Assessing and understanding COPD and emphysema. Chronic Obstructive Pulmonary Disease (COPD) and emphysema are debilitating smoking-related lung diseases that often develop over an extended period and can be remarkably different between different patients.  Using very similar approaches as our work in smoking and lung cancer, we have begun to identify gene expression differences that occur in the airway in patients with COPD and emphysema.  Interestingly, the COPD-related gene-expression differences in the larger airways that we’ve studied are similar to the differences that occur in the small airways and alveolae: the tissues that are thought to be the main sites of disease.  Moreover, these gene expression differences are more severe in patients with more severe disease and are diminished following treatment with anti-COPD therapy.   These studies open the possibility of being able to molecularly dissect the clinical differences between patients with COPD using airway tissue readily obtained during bronchoscopy, and to develop biomarkers for monitoring a patient’s response to therapy.  This work is supported by grants from the NHLBI.


Mechanisms of disease pathogenesis. In addition to developing biomarkers for assessing lung disease in clinical samples, we are also interested in using genome-wide approaches to improve our molecular understanding of lung disease pathogenesis.  One strategy that we have used to model disease progression in both emphysema and lung cancer is to perform gene-expression profiling on multiple tissues from the same patient collected from regions of differing disease severity.  Using this approach we have identified specific molecular processes involved in tissue remodeling that are specifically altered in regions of more severe emphysema.  By combining these data with computational approaches to search databases of drugs, we have identified an existing drug as a potential emphysema therapeutic and validated that this drug reverses aspects of the emphysema gene expression signature and molecular defects in tissue remodeling pathways.


A second approach has involved identifying microRNA expression differences associated with disease.  While we are exploring using microRNA (miRNA) expression differences as the basis for biomarkers similar to our gene (mRNA) expression biomarkers, the regulatory function of miRNA makes them especially attractive for understanding the regulation of disease processes.  The majority of our miRNA profiling work has been performed using high throughput RNA sequencing technology that has allowed us to develop a comprehensive portrait of all the small RNA that are expressed both in airway and lung tissue and discover a number of new miRNA.  We have identified specific miRNA that are important regulators of the response to smoking as well as other miRNA that contribute to airway epithelial cell differentiation and repress aspects of lung carcinogenesis.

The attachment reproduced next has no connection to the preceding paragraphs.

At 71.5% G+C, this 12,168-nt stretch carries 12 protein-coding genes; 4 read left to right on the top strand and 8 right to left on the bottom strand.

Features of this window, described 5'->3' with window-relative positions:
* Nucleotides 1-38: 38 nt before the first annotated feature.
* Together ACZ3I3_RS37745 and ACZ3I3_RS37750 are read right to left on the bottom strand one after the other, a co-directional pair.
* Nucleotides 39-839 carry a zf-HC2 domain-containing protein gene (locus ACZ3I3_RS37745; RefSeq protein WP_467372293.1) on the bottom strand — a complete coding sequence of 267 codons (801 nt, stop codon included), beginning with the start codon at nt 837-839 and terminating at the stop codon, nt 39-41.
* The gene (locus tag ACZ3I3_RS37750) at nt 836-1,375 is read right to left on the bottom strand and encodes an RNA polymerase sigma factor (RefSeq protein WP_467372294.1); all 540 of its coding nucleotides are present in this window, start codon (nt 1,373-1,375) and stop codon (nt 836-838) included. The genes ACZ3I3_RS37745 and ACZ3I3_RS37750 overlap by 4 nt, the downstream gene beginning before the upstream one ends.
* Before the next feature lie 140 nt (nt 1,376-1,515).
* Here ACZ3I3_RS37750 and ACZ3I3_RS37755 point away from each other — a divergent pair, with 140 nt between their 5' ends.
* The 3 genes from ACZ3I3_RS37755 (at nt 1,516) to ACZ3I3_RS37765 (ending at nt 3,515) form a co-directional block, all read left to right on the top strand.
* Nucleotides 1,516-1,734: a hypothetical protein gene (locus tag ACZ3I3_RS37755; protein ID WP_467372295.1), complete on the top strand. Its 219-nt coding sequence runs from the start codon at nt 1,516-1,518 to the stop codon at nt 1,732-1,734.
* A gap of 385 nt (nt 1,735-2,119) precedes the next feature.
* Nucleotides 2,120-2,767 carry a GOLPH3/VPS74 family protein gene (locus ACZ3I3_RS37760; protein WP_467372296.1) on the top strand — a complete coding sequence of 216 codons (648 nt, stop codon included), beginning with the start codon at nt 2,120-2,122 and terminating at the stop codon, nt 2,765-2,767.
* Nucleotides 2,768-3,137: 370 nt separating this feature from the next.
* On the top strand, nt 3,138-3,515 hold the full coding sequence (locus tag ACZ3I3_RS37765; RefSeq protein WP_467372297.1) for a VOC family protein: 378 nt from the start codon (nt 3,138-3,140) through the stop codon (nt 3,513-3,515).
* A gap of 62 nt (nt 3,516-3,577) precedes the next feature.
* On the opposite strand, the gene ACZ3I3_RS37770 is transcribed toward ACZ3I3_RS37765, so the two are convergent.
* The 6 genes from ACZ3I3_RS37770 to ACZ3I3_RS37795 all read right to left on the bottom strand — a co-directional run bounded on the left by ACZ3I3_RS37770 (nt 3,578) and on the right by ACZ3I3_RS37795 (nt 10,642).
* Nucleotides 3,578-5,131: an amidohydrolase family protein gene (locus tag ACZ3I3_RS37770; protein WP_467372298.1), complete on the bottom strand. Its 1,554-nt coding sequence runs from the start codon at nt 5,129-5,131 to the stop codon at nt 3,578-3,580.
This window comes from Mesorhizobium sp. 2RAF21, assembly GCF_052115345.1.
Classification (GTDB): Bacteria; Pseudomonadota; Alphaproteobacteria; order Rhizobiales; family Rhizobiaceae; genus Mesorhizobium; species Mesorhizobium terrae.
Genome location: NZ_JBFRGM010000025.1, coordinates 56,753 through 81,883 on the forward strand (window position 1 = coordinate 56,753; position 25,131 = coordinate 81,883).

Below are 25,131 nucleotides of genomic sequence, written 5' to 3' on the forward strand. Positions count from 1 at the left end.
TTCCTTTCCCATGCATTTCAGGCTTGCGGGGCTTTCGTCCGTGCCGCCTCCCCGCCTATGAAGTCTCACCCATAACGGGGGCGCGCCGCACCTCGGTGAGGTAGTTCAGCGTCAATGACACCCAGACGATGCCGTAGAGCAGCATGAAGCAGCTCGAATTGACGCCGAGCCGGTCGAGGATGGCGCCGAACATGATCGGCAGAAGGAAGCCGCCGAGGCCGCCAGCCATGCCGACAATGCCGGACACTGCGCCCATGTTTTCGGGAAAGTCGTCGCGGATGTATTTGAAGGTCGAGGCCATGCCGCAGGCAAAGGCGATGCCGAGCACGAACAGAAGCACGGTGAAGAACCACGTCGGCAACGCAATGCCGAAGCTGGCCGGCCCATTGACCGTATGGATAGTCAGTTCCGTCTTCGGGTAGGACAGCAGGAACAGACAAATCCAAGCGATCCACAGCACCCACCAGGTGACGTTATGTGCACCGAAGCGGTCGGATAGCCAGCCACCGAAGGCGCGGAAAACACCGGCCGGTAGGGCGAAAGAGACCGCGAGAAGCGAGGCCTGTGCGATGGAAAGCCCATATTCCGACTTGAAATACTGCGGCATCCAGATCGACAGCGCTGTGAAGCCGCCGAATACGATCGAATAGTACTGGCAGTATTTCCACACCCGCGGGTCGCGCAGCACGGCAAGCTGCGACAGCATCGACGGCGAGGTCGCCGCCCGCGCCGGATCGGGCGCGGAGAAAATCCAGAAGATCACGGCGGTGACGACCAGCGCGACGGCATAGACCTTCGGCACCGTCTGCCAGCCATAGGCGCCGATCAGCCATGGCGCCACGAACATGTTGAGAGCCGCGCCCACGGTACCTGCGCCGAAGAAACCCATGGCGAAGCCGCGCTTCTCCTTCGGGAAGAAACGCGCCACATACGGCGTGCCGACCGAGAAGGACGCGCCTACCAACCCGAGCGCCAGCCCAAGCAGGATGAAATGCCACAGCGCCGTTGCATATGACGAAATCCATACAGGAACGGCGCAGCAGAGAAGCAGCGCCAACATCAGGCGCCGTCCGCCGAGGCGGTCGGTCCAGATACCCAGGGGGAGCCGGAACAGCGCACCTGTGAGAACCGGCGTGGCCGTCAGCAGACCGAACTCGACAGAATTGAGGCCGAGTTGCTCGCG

A third approach to understanding disease pathogenesis has involved the use of high throughput RNA sequencing to provide a comprehensive genome-wide view of the lung transcriptome at single nucleotide resolution.  We are mining these data to identify disease-associated differences in transcript structure, expression of non-coding RNAs, etc. in the hope that they could serve as biomarkers, but more importantly that they might also provide specific clues as to the regulation of processes that contribute to disease pathogenesis.


Our work on the molecular regulation of the response to smoking and lung disease pathogenesis is supported by grants from the NIEHS, NHLBI and the Department of Defense.


Computational tools for clinical genomics. A critical challenge with the genome-wide expression technologies that we use in our research is sifting through the large volumes of data they generate to find disease-associated differences that are informative either for use as biomarkers or for understanding the mechanisms of disease.  A large portion of our activity is therefore focused on identifying the computational, statistical, and bioinformatic strategies that are most powerful for doing this.  One area of research involves developing approaches to use the large volume of publicly available gene-expression data as a source of knowledge about how genes are coexpressed across diverse conditions; and to develop methods that allow this information to be incorporated into the biomarker discovery process or used to identify biologically related conditions based on their resulting in similar differences in gene expression.  While these sorts of methods may have broad applicability beyond the study of lung disease, our hope is that they will enhance our ability to gain useful insights and clinically useful tools for the treatment of lung disease.  This work is supported by grants from the NCRR.